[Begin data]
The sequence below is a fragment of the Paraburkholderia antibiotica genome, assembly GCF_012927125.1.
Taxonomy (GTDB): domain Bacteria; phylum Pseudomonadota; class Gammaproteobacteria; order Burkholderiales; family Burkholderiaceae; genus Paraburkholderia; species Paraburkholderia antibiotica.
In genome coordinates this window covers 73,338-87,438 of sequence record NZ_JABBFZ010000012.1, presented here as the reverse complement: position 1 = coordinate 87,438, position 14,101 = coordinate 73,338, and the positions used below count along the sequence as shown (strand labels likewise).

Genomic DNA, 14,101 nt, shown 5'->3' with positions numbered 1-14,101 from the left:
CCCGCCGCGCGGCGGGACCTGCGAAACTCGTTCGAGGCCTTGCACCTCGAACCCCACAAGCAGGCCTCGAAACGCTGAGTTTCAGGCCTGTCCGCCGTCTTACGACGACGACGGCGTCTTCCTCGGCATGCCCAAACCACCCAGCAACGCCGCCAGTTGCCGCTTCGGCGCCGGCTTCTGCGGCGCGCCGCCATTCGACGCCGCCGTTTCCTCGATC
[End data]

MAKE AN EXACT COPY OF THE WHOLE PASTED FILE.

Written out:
The sequence below is a fragment of the Paraburkholderia antibiotica genome, assembly GCF_012927125.1.
Taxonomy (GTDB): domain Bacteria; phylum Pseudomonadota; class Gammaproteobacteria; order Burkholderiales; family Burkholderiaceae; genus Paraburkholderia; species Paraburkholderia antibiotica.
In genome coordinates this window covers 73,338-87,438 of sequence record NZ_JABBFZ010000012.1, presented here as the reverse complement: position 1 = coordinate 87,438, position 14,101 = coordinate 73,338, and the positions used below count along the sequence as shown (strand labels likewise).

Genomic DNA, 14,101 nt, shown 5'->3' with positions numbered 1-14,101 from the left:
CCCGCCGCGCGGCGGGACCTGCGAAACTCGTTCGAGGCCTTGCACCTCGAACCCCACAAGCAGGCCTCGAAACGCTGAGTTTCAGGCCTGTCCGCCGTCTTACGACGACGACGGCGTCTTCCTCGGCATGCCCAAACCACCCAGCAACGCCGCCAGTTGCCGCTTCGGCGCCGGCTTCTGCGGCGCGCCGCCATTCGACGCCGCCGTTTCCTCGATC